Click through for photos from the premiere of TNT's Mob City, Sportsman Channel's "Hunt.Feed.Fish" event with the Sacramento Kings and more goings-on for the week of Dec. 9.
PPV Boxing Patience
The boxing world received some good news, courtesy of promoter Bob Arum last week: Manny Pacquiao will be fighting on Nov. 13. The bad news: it won’t be against Floyd Mayweather.
That’s the bout that everyone who embraces the sweet science, casual boxing fans and those who just enjoy top-flight competition and/or a spectacle wants to see. Maybe, though, it’s not such a bad thing for the pay-per-view business if that much-anticipated match-up materializes in 2011 instead.
After Pacquiao-Mayweather couldn’t reach a deal over drug testing issues early this year, separate fights involving the principals emerged. On March 13, Pacquaio dispatched Joshua Clottey, which generated 700,000 boys, while Mayweather whipped Shane Mosley on May 1, drawing 1.4 million during his dominant performance. Factor in another 200,000-plus for the April 3 Roy Jones-Bernark Hopkins bout and the industry has scored 2.3 million buys to date. That compares with the 3.2 million HBO PPV notched in 2009.
With the Juan Manuel Marquez-Juan Diaz card set for July 31 and Pacquiao’s pursuit of an unprecedented eighth crown in a battle with Antonio Margarito for the vacant super welterweight evidently on the books for Nov. 13 (where is another matter, given Margarito’s licensing issues stemming from his hardened glove issue against Mosley), the industry should draw within shouting distance of 2009’s buy mark. And if the “Pretty Boy” decides to step in the ring in December, last year’s mark falls easily.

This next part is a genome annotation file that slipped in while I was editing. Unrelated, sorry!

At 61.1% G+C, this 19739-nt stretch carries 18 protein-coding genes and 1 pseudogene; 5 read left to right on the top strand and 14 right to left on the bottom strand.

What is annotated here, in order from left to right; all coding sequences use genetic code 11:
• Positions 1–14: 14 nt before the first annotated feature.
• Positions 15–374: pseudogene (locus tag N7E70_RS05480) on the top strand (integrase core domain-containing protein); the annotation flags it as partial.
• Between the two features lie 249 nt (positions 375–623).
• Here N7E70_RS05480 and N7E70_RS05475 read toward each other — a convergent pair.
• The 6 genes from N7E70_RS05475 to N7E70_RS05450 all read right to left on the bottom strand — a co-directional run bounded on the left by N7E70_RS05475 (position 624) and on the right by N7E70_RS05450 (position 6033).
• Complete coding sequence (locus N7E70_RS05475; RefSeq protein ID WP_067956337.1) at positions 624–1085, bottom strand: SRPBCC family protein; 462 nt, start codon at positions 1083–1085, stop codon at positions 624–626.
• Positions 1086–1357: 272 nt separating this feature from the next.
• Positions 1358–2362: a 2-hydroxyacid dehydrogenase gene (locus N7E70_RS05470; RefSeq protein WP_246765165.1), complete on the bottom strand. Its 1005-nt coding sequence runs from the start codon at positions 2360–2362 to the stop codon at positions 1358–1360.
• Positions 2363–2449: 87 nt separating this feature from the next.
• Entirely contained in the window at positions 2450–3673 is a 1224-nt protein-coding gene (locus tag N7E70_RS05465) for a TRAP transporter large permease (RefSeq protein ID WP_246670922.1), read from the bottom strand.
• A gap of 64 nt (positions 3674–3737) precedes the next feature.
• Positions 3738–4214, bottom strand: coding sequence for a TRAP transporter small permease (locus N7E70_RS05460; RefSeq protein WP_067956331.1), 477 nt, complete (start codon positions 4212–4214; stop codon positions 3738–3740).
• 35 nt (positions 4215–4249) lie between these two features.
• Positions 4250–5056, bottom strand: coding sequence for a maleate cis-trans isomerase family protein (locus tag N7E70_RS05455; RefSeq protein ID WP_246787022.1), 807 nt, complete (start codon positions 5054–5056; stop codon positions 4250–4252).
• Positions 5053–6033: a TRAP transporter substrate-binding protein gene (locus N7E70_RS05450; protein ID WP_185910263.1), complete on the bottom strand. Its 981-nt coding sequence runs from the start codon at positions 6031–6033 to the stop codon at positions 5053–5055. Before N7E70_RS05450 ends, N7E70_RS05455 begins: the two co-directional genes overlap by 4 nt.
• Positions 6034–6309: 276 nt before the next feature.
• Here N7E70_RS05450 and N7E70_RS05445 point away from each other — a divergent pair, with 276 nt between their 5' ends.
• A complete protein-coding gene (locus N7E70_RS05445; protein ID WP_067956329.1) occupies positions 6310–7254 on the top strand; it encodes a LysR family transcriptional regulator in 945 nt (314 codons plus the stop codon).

Which, of course, could set the stage for what everyone wants to see, presumably sometime in May, one of the PPV industry’s favorite windows. Figure Pacquiao-Margarito and Mayweather’s next bout are the final tune-ups to their mega-fight. You can only risk injury, becoming old in the ring, or the boxing gods forgive, a loss for so long, right? The 2 million-plus buys and the multimillions at stake have to bridge the fighters’ differences at some point, right? As former referee and TV show host Mills Lane used to say: “Let’s get it on.”
Good things come to those who wait: Mayweather-Pacquiao will collide next year, and HBO and distributors stand ready to ring the bell on an even better 2011 with PPV boxing buys and revenue.